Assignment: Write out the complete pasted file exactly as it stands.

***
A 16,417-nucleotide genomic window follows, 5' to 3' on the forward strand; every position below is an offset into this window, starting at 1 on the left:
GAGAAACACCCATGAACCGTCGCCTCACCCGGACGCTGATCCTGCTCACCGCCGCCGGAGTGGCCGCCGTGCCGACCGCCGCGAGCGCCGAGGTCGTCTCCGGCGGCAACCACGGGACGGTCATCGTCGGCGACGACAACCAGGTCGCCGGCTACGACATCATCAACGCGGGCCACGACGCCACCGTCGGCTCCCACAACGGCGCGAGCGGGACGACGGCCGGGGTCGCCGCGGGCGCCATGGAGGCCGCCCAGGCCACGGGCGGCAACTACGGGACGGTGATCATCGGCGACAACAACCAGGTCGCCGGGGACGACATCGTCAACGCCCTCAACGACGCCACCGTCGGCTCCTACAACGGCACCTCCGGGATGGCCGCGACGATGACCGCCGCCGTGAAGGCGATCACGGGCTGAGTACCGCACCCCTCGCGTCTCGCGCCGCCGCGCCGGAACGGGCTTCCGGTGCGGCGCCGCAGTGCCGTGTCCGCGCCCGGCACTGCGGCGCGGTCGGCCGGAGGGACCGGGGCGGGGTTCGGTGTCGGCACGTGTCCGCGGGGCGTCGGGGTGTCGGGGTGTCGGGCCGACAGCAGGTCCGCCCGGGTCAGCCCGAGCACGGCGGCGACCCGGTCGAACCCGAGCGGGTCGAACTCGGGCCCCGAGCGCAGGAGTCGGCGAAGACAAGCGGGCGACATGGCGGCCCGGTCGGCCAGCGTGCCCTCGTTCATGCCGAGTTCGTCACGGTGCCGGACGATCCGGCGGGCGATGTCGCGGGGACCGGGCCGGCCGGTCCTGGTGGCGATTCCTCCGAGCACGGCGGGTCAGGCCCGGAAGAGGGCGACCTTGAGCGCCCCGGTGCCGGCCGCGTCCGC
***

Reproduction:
A 16,417-nucleotide genomic window follows, 5' to 3' on the forward strand; every position below is an offset into this window, starting at 1 on the left:
GAGAAACACCCATGAACCGTCGCCTCACCCGGACGCTGATCCTGCTCACCGCCGCCGGAGTGGCCGCCGTGCCGACCGCCGCGAGCGCCGAGGTCGTCTCCGGCGGCAACCACGGGACGGTCATCGTCGGCGACGACAACCAGGTCGCCGGCTACGACATCATCAACGCGGGCCACGACGCCACCGTCGGCTCCCACAACGGCGCGAGCGGGACGACGGCCGGGGTCGCCGCGGGCGCCATGGAGGCCGCCCAGGCCACGGGCGGCAACTACGGGACGGTGATCATCGGCGACAACAACCAGGTCGCCGGGGACGACATCGTCAACGCCCTCAACGACGCCACCGTCGGCTCCTACAACGGCACCTCCGGGATGGCCGCGACGATGACCGCCGCCGTGAAGGCGATCACGGGCTGAGTACCGCACCCCTCGCGTCTCGCGCCGCCGCGCCGGAACGGGCTTCCGGTGCGGCGCCGCAGTGCCGTGTCCGCGCCCGGCACTGCGGCGCGGTCGGCCGGAGGGACCGGGGCGGGGTTCGGTGTCGGCACGTGTCCGCGGGGCGTCGGGGTGTCGGGGTGTCGGGCCGACAGCAGGTCCGCCCGGGTCAGCCCGAGCACGGCGGCGACCCGGTCGAACCCGAGCGGGTCGAACTCGGGCCCCGAGCGCAGGAGTCGGCGAAGACAAGCGGGCGACATGGCGGCCCGGTCGGCCAGCGTGCCCTCGTTCATGCCGAGTTCGTCACGGTGCCGGACGATCCGGCGGGCGATGTCGCGGGGACCGGGCCGGCCGGTCCTGGTGGCGATTCCTCCGAGCACGGCGGGTCAGGCCCGGAAGAGGGCGACCTTGAGCGCCCCGGTGCCGGCCGCGTCCGC